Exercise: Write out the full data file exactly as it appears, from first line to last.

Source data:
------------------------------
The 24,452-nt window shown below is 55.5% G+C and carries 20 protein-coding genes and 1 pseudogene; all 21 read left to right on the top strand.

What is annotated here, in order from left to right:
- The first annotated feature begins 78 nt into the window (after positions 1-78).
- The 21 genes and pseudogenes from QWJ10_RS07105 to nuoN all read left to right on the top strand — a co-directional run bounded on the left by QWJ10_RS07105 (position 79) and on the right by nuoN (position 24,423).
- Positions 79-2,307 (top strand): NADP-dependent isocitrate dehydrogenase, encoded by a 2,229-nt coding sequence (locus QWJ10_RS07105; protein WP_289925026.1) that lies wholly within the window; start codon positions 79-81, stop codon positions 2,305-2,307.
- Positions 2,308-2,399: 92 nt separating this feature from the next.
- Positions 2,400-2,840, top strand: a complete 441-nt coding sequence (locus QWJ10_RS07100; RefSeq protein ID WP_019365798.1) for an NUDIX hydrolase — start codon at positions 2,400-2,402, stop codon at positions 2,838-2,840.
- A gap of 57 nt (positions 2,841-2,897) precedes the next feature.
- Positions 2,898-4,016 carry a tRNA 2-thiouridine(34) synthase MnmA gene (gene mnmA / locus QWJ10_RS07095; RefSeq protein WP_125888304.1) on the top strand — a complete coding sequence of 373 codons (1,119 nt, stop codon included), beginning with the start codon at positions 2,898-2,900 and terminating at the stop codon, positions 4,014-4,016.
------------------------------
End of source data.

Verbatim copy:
The 24,452-nt window shown below is 55.5% G+C and carries 20 protein-coding genes and 1 pseudogene; all 21 read left to right on the top strand.

What is annotated here, in order from left to right:
- The first annotated feature begins 78 nt into the window (after positions 1-78).
- The 21 genes and pseudogenes from QWJ10_RS07105 to nuoN all read left to right on the top strand — a co-directional run bounded on the left by QWJ10_RS07105 (position 79) and on the right by nuoN (position 24,423).
- Positions 79-2,307 (top strand): NADP-dependent isocitrate dehydrogenase, encoded by a 2,229-nt coding sequence (locus QWJ10_RS07105; protein WP_289925026.1) that lies wholly within the window; start codon positions 79-81, stop codon positions 2,305-2,307.
- Positions 2,308-2,399: 92 nt separating this feature from the next.
- Positions 2,400-2,840, top strand: a complete 441-nt coding sequence (locus QWJ10_RS07100; RefSeq protein ID WP_019365798.1) for an NUDIX hydrolase — start codon at positions 2,400-2,402, stop codon at positions 2,838-2,840.
- A gap of 57 nt (positions 2,841-2,897) precedes the next feature.
- Positions 2,898-4,016 carry a tRNA 2-thiouridine(34) synthase MnmA gene (gene mnmA / locus QWJ10_RS07095; RefSeq protein WP_125888304.1) on the top strand — a complete coding sequence of 373 codons (1,119 nt, stop codon included), beginning with the start codon at positions 2,898-2,900 and terminating at the stop codon, positions 4,014-4,016.